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Iran has touted its allegedly homegrown ‘Kowsar’ jet fighter, finally unveiled to the public on Tuesday, as a new contender in the arena of air-to-air combat. But the new aircraft was immediately met with wave of criticism from defense industry observers who saw the aircraft as a mere copy of the venerable F-5 which, although a sturdy airframe still in use by the United States military, is considered an antiquated product of the the age of slide rules and hand drawings. After all, boasting about a broadsword in the age of the machine gun is simply an invitation for ridicule.
However, behind the veil of Iran’s geopolitical misdirection and copyright ignorance sits a prime example of the industry that Tehran has managed to foster despite decades of sanctions — and a vision of a homegrown aviation industry to come.
This is not the first time Iran has shown off a new weapon for propaganda purposes. The roundly-mocked Qahar stealth fighter model presented as the real deal in 2013 was an embarrassing unforced error by the Iranian military-industrial complex, one originally presented to show the Iranian people that their government could defend them against the best in the world, even if it really can’t.
But Iran has soldiered on with its own homegrown weapons, first used to effect in Syria, then as an effective nuclear weapons program, and now, indigenously produced aircraft. Since the fall of the Shah, Iran has coasted by on the wave of massive U.S. arms purchases made prior to the revolution: F-14 fighters were just one frontline jet sold to the country, while F-4 Phantoms and F-5 Tigers gave Iran a formidable air force, as the Iraqis unfortunately discovered during the decade-long war between the two.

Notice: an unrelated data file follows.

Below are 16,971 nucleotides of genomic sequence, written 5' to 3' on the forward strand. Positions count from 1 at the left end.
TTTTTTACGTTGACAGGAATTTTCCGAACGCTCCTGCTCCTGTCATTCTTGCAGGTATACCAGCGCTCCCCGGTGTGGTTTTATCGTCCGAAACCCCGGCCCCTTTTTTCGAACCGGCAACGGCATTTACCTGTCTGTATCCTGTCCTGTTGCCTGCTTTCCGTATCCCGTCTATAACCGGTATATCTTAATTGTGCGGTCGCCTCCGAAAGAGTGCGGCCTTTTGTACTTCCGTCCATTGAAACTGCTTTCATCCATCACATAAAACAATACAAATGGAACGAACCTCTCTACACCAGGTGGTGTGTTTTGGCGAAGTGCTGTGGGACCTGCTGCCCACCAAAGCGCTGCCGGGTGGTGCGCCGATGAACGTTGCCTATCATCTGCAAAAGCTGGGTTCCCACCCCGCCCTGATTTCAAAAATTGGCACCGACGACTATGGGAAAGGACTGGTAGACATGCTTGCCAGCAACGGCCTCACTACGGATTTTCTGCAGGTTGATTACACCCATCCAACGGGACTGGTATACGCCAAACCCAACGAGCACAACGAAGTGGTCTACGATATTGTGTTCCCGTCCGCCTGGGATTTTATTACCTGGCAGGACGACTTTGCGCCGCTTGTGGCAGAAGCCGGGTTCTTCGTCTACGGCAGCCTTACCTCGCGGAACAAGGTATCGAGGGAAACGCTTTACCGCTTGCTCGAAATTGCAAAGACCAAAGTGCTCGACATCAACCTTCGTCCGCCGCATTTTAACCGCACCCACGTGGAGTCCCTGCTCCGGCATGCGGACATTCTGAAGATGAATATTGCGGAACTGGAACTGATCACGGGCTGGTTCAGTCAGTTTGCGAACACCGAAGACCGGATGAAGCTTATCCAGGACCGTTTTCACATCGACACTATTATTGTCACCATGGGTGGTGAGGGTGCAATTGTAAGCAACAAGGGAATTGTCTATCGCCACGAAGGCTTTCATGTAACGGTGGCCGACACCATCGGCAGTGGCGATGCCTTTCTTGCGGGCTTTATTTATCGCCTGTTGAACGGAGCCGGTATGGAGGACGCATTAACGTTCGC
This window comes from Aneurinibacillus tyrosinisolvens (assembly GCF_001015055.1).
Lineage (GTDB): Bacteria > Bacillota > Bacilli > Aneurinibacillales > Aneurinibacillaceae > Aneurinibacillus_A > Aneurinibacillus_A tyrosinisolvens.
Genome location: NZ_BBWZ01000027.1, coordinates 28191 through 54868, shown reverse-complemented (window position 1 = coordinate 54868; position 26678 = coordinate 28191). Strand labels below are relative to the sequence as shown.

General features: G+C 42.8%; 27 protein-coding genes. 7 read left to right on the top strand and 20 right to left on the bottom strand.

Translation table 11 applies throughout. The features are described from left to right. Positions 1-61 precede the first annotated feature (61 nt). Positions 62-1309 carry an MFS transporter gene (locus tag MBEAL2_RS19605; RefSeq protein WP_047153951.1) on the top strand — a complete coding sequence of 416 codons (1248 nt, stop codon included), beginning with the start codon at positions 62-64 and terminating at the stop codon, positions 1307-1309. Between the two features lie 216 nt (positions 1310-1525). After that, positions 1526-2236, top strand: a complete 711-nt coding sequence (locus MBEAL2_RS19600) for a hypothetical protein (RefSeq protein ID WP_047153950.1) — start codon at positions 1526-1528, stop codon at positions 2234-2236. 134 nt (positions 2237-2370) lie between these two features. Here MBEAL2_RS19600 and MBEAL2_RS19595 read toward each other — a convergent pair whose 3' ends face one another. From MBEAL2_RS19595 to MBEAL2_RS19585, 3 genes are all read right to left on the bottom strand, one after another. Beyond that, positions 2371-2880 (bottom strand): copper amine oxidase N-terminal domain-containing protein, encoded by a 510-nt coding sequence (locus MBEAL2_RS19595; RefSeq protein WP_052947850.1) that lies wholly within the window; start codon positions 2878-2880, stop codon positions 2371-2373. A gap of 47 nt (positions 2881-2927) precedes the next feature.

In the intervening decades, those aircraft have fallen into disrepair. Highly-engineered parts from the U.S. could only be acquired by subterfuge, leading to the natural conclusion that Iran had to either invest in the human capital and industrial acumen to develop an aerospace industry, or make friends with someone who had one. Iran, of course is not a fan of the East or West, and Iran has little interest in buying Russian weapons despite recent overtures, leaving it with the hard choice to make its own.
The F-5 shown off this week is not the first so-called domestic fighter unveiled. In 2015, the twin rudder Saeqeh-2 made a small splash with a similar unveiling. Analysts quickly deduced it was crafted from the non-flying F-5s that Iran had sitting on tarmacs gathering dust. But it was also one more step towards the F-5 that was allegedly 100% produced from Iranian factories. In fact, Iranian Minister of Defense Amir Hatami was involved heavily in the showcase reveals of both fighters, apparently dead-set on showing the Iranian people that they, too, can produce a means to defend their country.